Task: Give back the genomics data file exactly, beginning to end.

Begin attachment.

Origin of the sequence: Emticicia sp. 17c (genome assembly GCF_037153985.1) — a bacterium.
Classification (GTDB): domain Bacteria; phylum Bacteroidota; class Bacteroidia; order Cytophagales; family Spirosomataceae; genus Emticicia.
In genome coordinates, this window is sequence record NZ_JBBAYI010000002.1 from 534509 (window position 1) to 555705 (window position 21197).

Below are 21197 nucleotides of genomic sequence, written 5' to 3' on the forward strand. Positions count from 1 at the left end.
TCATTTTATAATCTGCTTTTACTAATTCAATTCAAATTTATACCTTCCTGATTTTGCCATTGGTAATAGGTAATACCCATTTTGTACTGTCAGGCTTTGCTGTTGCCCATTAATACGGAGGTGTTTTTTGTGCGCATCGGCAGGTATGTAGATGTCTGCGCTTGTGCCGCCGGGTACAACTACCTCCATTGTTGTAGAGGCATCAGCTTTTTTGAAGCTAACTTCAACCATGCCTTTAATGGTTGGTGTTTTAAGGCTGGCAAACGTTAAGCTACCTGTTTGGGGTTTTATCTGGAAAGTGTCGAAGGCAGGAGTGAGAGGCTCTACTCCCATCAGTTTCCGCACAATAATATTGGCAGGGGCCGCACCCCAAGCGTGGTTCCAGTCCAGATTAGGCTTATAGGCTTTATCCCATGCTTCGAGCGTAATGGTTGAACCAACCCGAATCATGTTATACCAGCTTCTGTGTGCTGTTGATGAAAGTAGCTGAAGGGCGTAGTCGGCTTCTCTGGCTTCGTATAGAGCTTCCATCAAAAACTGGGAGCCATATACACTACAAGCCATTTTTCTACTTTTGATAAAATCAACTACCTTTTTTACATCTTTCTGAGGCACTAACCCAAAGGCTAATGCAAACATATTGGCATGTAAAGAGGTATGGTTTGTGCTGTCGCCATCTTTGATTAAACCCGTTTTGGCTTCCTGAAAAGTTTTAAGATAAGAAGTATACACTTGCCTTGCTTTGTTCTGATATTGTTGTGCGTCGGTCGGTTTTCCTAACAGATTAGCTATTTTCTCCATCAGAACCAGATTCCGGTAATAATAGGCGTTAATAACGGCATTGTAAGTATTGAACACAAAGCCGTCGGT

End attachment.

Origin of the sequence: Emticicia sp. 17c (genome assembly GCF_037153985.1) — a bacterium.
Classification (GTDB): domain Bacteria; phylum Bacteroidota; class Bacteroidia; order Cytophagales; family Spirosomataceae; genus Emticicia.
In genome coordinates, this window is sequence record NZ_JBBAYI010000002.1 from 534509 (window position 1) to 555705 (window position 21197).

Below are 21197 nucleotides of genomic sequence, written 5' to 3' on the forward strand. Positions count from 1 at the left end.
TCATTTTATAATCTGCTTTTACTAATTCAATTCAAATTTATACCTTCCTGATTTTGCCATTGGTAATAGGTAATACCCATTTTGTACTGTCAGGCTTTGCTGTTGCCCATTAATACGGAGGTGTTTTTTGTGCGCATCGGCAGGTATGTAGATGTCTGCGCTTGTGCCGCCGGGTACAACTACCTCCATTGTTGTAGAGGCATCAGCTTTTTTGAAGCTAACTTCAACCATGCCTTTAATGGTTGGTGTTTTAAGGCTGGCAAACGTTAAGCTACCTGTTTGGGGTTTTATCTGGAAAGTGTCGAAGGCAGGAGTGAGAGGCTCTACTCCCATCAGTTTCCGCACAATAATATTGGCAGGGGCCGCACCCCAAGCGTGGTTCCAGTCCAGATTAGGCTTATAGGCTTTATCCCATGCTTCGAGCGTAATGGTTGAACCAACCCGAATCATGTTATACCAGCTTCTGTGTGCTGTTGATGAAAGTAGCTGAAGGGCGTAGTCGGCTTCTCTGGCTTCGTATAGAGCTTCCATCAAAAACTGGGAGCCATATACACTACAAGCCATTTTTCTACTTTTGATAAAATCAACTACCTTTTTTACATCTTTCTGAGGCACTAACCCAAAGGCTAATGCAAACATATTGGCATGTAAAGAGGTATGGTTTGTGCTGTCGCCATCTTTGATTAAACCCGTTTTGGCTTCCTGAAAAGTTTTAAGATAAGAAGTATACACTTGCCTTGCTTTGTTCTGATATTGTTGTGCGTCGGTCGGTTTTCCTAACAGATTAGCTATTTTCTCCATCAGAACCAGATTCCGGTAATAATAGGCGTTAATAACGGCATTGTAAGTATTGAACACAAAGCCGTCGGT